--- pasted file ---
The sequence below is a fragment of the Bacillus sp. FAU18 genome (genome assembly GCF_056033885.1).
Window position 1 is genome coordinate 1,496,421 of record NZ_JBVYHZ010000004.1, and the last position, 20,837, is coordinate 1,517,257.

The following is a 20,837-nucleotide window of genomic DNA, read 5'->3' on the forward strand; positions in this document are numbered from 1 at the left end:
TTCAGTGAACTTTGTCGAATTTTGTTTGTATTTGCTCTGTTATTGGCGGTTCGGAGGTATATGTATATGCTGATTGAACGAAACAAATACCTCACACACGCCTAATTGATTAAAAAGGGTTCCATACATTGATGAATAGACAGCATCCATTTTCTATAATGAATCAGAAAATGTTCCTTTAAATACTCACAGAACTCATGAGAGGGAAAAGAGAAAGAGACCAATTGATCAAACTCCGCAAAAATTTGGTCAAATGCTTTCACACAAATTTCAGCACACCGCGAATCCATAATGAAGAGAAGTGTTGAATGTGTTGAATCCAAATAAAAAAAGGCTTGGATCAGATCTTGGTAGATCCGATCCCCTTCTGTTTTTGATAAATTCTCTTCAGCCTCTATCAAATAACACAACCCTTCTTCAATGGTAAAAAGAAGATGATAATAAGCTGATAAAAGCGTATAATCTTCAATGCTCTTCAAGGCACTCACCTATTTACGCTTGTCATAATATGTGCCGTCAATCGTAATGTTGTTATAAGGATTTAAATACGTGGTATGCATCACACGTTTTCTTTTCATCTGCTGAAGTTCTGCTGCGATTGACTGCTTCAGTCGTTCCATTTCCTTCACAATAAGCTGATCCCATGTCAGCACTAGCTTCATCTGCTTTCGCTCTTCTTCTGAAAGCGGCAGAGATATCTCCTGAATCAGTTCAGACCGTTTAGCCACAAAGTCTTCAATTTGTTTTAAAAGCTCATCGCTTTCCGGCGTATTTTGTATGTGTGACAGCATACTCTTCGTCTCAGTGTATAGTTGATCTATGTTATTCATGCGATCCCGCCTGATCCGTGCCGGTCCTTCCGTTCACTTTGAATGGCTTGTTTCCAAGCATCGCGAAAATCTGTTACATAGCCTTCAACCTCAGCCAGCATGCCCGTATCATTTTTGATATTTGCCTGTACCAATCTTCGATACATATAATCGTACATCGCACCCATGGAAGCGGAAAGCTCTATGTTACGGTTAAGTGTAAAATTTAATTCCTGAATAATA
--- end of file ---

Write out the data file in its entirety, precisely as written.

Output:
The sequence below is a fragment of the Bacillus sp. FAU18 genome (genome assembly GCF_056033885.1).
Window position 1 is genome coordinate 1,496,421 of record NZ_JBVYHZ010000004.1, and the last position, 20,837, is coordinate 1,517,257.

The following is a 20,837-nucleotide window of genomic DNA, read 5'->3' on the forward strand; positions in this document are numbered from 1 at the left end:
TTCAGTGAACTTTGTCGAATTTTGTTTGTATTTGCTCTGTTATTGGCGGTTCGGAGGTATATGTATATGCTGATTGAACGAAACAAATACCTCACACACGCCTAATTGATTAAAAAGGGTTCCATACATTGATGAATAGACAGCATCCATTTTCTATAATGAATCAGAAAATGTTCCTTTAAATACTCACAGAACTCATGAGAGGGAAAAGAGAAAGAGACCAATTGATCAAACTCCGCAAAAATTTGGTCAAATGCTTTCACACAAATTTCAGCACACCGCGAATCCATAATGAAGAGAAGTGTTGAATGTGTTGAATCCAAATAAAAAAAGGCTTGGATCAGATCTTGGTAGATCCGATCCCCTTCTGTTTTTGATAAATTCTCTTCAGCCTCTATCAAATAACACAACCCTTCTTCAATGGTAAAAAGAAGATGATAATAAGCTGATAAAAGCGTATAATCTTCAATGCTCTTCAAGGCACTCACCTATTTACGCTTGTCATAATATGTGCCGTCAATCGTAATGTTGTTATAAGGATTTAAATACGTGGTATGCATCACACGTTTTCTTTTCATCTGCTGAAGTTCTGCTGCGATTGACTGCTTCAGTCGTTCCATTTCCTTCACAATAAGCTGATCCCATGTCAGCACTAGCTTCATCTGCTTTCGCTCTTCTTCTGAAAGCGGCAGAGATATCTCCTGAATCAGTTCAGACCGTTTAGCCACAAAGTCTTCAATTTGTTTTAAAAGCTCATCGCTTTCCGGCGTATTTTGTATGTGTGACAGCATACTCTTCGTCTCAGTGTATAGTTGATCTATGTTATTCATGCGATCCCGCCTGATCCGTGCCGGTCCTTCCGTTCACTTTGAATGGCTTGTTTCCAAGCATCGCGAAAATCTGTTACATAGCCTTCAACCTCAGCCAGCATGCCCGTATCATTTTTGATATTTGCCTGTACCAATCTTCGATACATATAATCGTACATCGCACCCATGGAAGCGGAAAGCTCTATGTTACGGTTAAGTGTAAAATTTAATTCCTGAATAATA